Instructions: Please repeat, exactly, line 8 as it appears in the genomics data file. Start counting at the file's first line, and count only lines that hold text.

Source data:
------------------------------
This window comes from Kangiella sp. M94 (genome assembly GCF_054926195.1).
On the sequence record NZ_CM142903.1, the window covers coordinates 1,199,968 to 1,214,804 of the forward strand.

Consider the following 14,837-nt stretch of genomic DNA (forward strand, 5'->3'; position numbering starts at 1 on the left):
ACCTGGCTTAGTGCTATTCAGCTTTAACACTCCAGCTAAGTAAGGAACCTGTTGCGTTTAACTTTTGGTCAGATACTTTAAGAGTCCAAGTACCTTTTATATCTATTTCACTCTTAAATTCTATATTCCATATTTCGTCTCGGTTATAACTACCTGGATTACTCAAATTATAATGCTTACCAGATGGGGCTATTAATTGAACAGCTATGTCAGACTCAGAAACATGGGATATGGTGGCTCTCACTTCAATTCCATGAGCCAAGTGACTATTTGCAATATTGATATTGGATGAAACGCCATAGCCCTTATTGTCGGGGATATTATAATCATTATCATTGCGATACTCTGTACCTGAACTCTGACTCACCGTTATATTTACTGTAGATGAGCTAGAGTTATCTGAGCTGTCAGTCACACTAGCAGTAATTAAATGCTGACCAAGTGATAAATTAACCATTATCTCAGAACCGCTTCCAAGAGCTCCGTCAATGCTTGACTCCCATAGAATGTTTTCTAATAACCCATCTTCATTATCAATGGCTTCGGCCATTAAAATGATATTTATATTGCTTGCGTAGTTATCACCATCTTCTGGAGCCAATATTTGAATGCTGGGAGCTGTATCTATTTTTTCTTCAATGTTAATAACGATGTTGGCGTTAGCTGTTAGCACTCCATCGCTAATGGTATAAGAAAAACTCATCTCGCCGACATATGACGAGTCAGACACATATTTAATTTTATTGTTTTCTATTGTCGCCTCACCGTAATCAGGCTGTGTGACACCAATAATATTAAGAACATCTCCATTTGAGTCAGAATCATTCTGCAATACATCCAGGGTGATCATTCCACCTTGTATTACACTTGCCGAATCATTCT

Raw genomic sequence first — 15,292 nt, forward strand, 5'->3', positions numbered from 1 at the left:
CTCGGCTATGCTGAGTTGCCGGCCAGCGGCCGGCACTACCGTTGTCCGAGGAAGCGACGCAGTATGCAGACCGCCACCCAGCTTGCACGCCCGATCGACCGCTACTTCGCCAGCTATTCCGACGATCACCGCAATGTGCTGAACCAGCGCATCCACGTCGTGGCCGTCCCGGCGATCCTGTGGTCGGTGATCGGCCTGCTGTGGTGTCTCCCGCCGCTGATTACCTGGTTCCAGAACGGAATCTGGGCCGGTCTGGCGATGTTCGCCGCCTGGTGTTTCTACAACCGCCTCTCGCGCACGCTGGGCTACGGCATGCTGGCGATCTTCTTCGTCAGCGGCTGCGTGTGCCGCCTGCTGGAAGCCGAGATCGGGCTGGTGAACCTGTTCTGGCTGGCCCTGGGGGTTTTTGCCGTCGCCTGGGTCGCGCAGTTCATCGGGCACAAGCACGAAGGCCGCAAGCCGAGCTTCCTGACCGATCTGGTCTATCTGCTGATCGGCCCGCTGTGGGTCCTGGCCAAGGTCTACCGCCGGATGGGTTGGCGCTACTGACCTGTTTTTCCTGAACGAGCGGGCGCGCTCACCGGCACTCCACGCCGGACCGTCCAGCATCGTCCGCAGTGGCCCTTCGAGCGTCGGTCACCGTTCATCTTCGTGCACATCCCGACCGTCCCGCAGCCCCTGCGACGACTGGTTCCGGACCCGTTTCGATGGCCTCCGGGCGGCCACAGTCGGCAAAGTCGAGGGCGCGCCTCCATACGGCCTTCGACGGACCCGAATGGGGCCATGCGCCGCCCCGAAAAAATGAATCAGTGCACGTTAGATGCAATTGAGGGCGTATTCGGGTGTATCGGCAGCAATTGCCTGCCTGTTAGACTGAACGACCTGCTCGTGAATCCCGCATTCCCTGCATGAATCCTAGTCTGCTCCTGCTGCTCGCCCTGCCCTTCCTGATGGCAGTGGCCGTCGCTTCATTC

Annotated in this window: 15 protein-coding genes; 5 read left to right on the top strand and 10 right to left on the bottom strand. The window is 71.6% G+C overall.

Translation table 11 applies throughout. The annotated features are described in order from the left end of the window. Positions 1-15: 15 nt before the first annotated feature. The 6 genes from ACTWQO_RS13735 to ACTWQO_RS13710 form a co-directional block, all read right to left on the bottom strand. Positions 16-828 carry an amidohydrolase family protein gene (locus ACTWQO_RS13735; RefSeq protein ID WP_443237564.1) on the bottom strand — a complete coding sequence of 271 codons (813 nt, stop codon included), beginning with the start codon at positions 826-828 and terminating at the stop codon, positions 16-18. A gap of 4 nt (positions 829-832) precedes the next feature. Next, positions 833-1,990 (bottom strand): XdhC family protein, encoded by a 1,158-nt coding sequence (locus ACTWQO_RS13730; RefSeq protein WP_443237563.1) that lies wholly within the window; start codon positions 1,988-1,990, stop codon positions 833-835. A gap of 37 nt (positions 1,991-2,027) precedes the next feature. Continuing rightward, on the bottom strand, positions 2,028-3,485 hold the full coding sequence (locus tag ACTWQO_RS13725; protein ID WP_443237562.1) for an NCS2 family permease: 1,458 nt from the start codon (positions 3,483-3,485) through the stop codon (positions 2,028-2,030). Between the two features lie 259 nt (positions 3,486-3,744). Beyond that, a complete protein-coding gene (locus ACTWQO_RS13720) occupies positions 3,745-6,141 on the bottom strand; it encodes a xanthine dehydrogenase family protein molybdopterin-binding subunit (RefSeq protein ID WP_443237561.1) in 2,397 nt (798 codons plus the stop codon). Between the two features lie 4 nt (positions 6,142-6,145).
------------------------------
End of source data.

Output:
Translation table 11 applies throughout. The annotated features are described in order from the left end of the window. Positions 1-15: 15 nt before the first annotated feature. The 6 genes from ACTWQO_RS13735 to ACTWQO_RS13710 form a co-directional block, all read right to left on the bottom strand. Positions 16-828 carry an amidohydrolase family protein gene (locus ACTWQO_RS13735; RefSeq protein ID WP_443237564.1) on the bottom strand — a complete coding sequence of 271 codons (813 nt, stop codon included), beginning with the start codon at positions 826-828 and terminating at the stop codon, positions 16-18. A gap of 4 nt (positions 829-832) precedes the next feature. Next, positions 833-1,990 (bottom strand): XdhC family protein, encoded by a 1,158-nt coding sequence (locus ACTWQO_RS13730; RefSeq protein WP_443237563.1) that lies wholly within the window; start codon positions 1,988-1,990, stop codon positions 833-835. A gap of 37 nt (positions 1,991-2,027) precedes the next feature. Continuing rightward, on the bottom strand, positions 2,028-3,485 hold the full coding sequence (locus tag ACTWQO_RS13725; protein ID WP_443237562.1) for an NCS2 family permease: 1,458 nt from the start codon (positions 3,483-3,485) through the stop codon (positions 2,028-2,030). Between the two features lie 259 nt (positions 3,486-3,744). Beyond that, a complete protein-coding gene (locus ACTWQO_RS13720) occupies positions 3,745-6,141 on the bottom strand; it encodes a xanthine dehydrogenase family protein molybdopterin-binding subunit (RefSeq protein ID WP_443237561.1) in 2,397 nt (798 codons plus the stop codon). Between the two features lie 4 nt (positions 6,142-6,145).